Understanding NAS Bridge resources and objects

The NAS Bridge management API allows multiple instances of each REST resource type to exist concurrently. Each instance can be viewed as a type of object. Therefore, for a given resource type, you can consider the resource instances to be an array of one or more objects. This design gives you better flexibility and control when accessing the resource instances through the API.

Object identifiers
Each resource instance or object is assigned a unique identifier. These object identifiers (IDs) are integer values assigned to the new resource instances. The IDs are unique within a specific resource type, but not within the system as a whole. For example, if you create a DNS server, the first instance might be assigned ID=1. Subsequently, you might create an NTP server and the first instance might also be assigned ID=1. This is acceptable because the resource instances are differentiated according to their type.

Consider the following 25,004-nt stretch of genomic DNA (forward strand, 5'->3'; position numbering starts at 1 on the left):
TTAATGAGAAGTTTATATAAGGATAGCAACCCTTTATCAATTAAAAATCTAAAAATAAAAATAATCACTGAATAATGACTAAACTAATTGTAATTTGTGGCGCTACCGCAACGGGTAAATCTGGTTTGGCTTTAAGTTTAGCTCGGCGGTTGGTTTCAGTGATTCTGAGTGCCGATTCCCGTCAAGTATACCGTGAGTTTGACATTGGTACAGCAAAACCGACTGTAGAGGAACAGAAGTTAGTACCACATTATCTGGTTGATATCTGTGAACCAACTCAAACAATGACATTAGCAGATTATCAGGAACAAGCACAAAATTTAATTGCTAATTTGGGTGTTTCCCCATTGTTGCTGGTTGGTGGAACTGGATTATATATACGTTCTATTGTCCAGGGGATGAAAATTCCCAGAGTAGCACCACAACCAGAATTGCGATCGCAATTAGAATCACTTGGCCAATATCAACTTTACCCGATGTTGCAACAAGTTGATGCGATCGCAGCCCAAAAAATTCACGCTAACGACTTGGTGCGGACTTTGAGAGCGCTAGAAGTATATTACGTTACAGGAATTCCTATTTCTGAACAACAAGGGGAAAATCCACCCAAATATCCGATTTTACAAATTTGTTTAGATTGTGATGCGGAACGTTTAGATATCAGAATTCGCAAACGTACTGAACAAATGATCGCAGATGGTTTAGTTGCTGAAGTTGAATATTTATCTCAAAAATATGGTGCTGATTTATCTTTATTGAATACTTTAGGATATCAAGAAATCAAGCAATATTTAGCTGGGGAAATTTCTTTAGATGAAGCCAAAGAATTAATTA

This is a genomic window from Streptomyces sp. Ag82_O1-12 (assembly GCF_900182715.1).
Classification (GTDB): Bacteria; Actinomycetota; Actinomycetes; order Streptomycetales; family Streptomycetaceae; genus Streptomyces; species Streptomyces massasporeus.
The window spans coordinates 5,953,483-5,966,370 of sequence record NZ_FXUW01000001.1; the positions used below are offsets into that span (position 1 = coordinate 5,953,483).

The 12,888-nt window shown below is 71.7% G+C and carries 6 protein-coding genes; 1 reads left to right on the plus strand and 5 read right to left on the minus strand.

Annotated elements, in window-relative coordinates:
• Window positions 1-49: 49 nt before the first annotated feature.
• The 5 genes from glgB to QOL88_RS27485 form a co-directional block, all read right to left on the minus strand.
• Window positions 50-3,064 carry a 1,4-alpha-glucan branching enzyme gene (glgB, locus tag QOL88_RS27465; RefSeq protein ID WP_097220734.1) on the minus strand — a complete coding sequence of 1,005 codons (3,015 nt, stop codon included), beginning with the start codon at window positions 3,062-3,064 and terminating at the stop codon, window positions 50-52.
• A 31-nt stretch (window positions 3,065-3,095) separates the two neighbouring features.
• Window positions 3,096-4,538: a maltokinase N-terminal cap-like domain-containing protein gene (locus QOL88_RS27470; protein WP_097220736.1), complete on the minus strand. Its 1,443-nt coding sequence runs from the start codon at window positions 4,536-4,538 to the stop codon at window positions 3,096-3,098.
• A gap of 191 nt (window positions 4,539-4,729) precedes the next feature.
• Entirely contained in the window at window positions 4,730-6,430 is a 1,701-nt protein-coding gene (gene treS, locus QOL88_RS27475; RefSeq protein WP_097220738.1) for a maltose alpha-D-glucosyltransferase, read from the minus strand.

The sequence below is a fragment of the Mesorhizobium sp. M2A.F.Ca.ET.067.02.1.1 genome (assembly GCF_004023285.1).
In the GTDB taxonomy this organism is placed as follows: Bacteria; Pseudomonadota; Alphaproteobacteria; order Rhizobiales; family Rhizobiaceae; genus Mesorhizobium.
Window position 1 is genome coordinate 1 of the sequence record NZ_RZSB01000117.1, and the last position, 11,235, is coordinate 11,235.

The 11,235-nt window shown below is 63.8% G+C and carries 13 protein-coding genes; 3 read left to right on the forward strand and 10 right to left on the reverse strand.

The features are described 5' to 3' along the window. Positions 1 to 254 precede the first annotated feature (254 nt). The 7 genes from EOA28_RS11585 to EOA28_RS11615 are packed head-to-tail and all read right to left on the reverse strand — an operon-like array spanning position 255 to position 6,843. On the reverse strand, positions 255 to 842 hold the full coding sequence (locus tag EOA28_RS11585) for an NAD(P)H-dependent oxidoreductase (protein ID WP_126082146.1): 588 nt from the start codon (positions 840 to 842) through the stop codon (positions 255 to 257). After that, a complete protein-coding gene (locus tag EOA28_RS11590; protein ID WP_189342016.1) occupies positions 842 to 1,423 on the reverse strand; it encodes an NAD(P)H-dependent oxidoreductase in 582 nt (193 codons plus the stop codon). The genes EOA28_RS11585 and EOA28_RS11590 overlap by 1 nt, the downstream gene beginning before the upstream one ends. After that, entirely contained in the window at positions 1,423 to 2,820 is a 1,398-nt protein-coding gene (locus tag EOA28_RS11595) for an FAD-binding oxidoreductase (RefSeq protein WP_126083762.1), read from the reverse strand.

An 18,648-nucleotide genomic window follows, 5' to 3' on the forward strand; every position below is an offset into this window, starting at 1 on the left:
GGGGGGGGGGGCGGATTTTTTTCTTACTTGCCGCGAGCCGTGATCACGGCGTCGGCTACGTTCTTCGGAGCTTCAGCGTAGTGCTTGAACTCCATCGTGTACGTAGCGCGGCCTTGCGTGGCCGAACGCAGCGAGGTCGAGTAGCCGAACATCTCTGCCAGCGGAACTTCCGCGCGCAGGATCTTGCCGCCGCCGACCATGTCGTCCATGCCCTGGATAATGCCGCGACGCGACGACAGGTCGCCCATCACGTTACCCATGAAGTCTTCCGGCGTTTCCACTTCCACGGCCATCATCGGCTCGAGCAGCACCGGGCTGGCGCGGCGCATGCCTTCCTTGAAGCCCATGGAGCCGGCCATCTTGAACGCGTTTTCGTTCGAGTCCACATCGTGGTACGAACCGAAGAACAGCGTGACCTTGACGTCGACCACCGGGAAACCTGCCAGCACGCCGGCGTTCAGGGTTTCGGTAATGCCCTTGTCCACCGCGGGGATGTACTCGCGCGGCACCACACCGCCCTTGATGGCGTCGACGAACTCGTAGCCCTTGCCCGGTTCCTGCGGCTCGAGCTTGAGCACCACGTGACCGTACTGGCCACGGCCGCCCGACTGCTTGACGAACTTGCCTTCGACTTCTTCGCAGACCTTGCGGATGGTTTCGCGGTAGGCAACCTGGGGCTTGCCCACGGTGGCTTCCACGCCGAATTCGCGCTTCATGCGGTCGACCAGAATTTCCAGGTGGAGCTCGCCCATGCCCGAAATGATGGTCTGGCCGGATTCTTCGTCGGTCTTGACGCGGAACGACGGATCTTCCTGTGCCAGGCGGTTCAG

The identifiers are generally returned in the HTTP response after a successful add request. You can extract and retain the IDs. An ID must be provided in the following situations:

  • When getting the current status of a resource instance
  • When linking resource instances where one object refers to another
  • When deleting a resource instance
Summary of resource statuses
Each resource instance has an associated status. In general, a resource’s status can be accessed and displayed through the management API.

The following status values are used for the NAS Bridge resources:

  • NOTIFYING

    The underlying services are being notified of the change.

  • COMMITTING

    The underlying services are coordinating the commitment of the change.

  • ABORTING

    The change has been rejected. Check the error log messages for more information.

  • FAILED

    The change failed and all services have completed a rollback. You should check the system event log for more information.

  • READY

    The change has been successfully completed, and the resource is ready for use.

In most cases, the original request or action type is added to the beginning to create the complete state description. For example, after issuing an add request, the new resource might temporarily be in the state: ADDING / NOTIFYING. A similar construction applies when removing resources.